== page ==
Back to Homepage of Horace Kephart: Revealing an Enigma

About the Project

Born in East Salem, Pennsylvania in 1862, Horace Kephart went on to become a leading literary figure in early 20th century North Carolina. Prior to moving to western North Carolina and becoming a full time writer, Kephart established a career as a librarian. His cataloging experience gave him a unique attention to detail that he incorporated into his later writings and research. While still a librarian, Kephart began writing articles on outdoor life among his professional publications. This interest culminated in his first book, Camping and Woodcraft, originally published in 1906. A related book, Camp Cookery, was published in 1910 and later incorporated into a revised edition of the earlier book. He was already at work compiling photographs and observations for his next book, Our Southern Highlanders, published in 1913. Later, Kephart turned his writing skills towards the successful promotion of the Great Smoky Mountains National Park. Shortly before his death in 1931, Kephart served as president of the North Carolina Literary and Historical Association from 1929 to 1930.

Throughout 2004, Hunter Library celebrated the 100 year anniversary of Horace Kephart's arrival in western North Carolina. As an extension of these events, Special Collections and the Mountain Heritage Center joined together in creating an online exhibit of Kephart's life and works. Funding for this project came through a Library Services and Technology Act (LSTA) grant managed by North Carolina Exploring Cultural Heritage Online (NC ECHO.)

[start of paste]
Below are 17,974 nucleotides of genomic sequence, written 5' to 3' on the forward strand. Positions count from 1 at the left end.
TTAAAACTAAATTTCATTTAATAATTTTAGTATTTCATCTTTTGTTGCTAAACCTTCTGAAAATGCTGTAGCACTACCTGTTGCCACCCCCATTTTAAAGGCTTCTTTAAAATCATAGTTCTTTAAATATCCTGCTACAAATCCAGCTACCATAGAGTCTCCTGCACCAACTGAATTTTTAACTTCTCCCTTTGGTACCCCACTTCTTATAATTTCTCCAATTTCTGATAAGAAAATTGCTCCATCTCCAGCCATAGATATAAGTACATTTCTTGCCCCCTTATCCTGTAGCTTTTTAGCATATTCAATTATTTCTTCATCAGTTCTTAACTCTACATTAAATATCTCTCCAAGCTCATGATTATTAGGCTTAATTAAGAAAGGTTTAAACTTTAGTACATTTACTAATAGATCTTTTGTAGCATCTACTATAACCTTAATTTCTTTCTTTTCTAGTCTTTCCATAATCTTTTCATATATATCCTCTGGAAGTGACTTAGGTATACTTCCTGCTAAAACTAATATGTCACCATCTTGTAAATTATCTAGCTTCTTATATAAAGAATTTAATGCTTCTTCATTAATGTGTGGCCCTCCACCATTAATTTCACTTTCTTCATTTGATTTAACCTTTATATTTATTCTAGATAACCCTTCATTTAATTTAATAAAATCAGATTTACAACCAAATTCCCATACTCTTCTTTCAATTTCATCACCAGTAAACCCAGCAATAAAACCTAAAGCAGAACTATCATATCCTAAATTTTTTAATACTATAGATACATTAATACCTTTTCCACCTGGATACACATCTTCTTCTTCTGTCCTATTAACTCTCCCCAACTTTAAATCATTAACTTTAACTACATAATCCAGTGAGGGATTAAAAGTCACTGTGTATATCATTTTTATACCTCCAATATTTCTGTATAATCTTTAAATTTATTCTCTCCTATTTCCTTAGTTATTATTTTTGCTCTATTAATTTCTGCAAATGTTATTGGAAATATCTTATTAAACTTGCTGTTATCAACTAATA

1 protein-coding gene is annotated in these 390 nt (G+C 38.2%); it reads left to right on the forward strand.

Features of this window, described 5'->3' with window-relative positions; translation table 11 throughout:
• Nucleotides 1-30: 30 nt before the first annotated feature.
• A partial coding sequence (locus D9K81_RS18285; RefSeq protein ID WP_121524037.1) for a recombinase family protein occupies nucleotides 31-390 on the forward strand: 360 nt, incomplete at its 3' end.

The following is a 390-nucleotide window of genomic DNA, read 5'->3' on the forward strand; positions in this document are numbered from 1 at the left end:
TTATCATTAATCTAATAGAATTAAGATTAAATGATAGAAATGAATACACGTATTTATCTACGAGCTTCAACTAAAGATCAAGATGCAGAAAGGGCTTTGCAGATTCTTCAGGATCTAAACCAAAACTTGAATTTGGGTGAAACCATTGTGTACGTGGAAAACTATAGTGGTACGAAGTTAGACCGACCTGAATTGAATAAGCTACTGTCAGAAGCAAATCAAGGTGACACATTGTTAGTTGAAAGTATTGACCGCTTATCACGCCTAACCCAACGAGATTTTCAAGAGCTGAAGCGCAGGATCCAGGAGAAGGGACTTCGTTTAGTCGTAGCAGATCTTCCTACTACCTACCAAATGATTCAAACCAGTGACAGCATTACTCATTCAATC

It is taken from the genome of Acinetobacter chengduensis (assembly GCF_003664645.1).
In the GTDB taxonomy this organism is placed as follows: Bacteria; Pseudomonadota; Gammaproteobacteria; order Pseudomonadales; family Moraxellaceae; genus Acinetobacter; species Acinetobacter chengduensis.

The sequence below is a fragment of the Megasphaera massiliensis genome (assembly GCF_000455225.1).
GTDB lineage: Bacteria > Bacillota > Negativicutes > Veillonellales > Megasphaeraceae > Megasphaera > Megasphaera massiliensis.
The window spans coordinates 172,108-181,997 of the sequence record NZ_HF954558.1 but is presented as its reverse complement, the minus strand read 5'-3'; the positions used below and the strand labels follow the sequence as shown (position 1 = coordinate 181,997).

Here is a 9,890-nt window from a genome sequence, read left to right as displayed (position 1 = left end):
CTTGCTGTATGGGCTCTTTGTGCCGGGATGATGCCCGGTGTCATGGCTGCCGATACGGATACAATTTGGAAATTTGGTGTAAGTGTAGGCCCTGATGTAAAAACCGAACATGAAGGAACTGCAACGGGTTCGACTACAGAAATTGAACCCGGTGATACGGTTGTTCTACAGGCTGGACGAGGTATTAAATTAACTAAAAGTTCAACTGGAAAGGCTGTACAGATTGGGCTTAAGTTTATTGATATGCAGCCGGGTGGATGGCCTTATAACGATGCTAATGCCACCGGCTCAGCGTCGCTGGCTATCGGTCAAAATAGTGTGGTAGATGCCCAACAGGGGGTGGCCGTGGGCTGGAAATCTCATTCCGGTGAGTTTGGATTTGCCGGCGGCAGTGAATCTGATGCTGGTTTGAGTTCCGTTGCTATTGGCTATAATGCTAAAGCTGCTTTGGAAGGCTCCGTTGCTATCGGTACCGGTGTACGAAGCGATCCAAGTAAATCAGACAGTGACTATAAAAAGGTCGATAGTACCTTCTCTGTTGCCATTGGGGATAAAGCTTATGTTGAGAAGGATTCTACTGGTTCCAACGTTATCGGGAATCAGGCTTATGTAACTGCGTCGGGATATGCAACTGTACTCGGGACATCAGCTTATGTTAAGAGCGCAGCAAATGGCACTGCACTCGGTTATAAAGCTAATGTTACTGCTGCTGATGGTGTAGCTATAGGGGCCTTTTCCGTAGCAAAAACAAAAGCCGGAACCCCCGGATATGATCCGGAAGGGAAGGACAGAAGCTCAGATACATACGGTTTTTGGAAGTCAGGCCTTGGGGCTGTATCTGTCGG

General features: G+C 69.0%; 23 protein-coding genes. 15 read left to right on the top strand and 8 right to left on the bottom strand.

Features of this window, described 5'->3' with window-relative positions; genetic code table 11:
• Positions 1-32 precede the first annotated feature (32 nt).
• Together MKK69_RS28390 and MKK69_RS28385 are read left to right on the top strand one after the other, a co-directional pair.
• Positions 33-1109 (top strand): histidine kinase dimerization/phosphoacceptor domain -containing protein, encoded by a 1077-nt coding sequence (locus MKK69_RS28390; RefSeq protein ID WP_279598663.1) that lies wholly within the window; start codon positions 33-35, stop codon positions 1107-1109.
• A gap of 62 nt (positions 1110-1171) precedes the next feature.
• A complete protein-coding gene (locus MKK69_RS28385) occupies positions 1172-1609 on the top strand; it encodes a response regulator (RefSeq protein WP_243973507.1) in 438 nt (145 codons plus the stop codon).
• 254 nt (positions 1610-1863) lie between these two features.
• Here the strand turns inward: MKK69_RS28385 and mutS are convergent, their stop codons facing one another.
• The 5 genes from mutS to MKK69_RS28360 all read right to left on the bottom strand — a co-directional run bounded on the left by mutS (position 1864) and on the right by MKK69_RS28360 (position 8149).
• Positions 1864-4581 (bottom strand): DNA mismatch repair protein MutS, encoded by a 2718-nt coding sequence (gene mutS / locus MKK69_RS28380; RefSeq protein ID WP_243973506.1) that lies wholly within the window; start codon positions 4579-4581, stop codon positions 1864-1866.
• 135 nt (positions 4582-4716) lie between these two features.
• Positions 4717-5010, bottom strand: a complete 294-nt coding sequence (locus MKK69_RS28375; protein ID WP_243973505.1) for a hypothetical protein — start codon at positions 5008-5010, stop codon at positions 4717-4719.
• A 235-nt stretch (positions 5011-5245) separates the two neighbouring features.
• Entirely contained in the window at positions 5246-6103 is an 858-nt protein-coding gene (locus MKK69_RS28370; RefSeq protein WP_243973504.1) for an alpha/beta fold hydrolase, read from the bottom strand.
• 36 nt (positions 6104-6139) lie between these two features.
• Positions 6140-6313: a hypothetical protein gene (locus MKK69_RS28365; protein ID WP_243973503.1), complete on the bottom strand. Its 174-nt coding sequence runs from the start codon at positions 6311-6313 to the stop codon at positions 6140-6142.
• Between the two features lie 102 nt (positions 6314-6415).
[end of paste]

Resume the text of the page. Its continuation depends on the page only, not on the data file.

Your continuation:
As the project developed, it became clear that Horace Kephart's personal album would become a feature of the online exhibit. The majority of the photographs were removed from the album during processing to prevent further damage from the acid content of the pages. This makes viewing the physical album difficult. The online exhibit provided a unique opportunity to reconstruct the album virtually, allowing viewers to see the photographs within the context of the album. The final virtual album includes all 80 pages of the physical album.

Alongside the album, another feature of the project provides a series of exhibit pages. Much like a museum gallery, these provide a logical path through related items to create a learning experience. Here visitors can learn about Kephart, his writings, and the people and places of early 20th century western North Carolina.

Researchers will find the searchable database helpful for locating specific documents and artifacts related to a given topic. With each image is a set of Dublin Core metadata describing the item and its place in the collection. This database also contains accession information for researchers who plan to use the physical collections.

In addition to these three primary components of the exhibit, background material and additional resources about Kephart are provided. These will help users understand the context of the materials in the exhibit and guide researchers beyond the present exhibit.

Special Collections at Hunter Library and The Mountain Heritage Center invite you to enjoy this exhibit.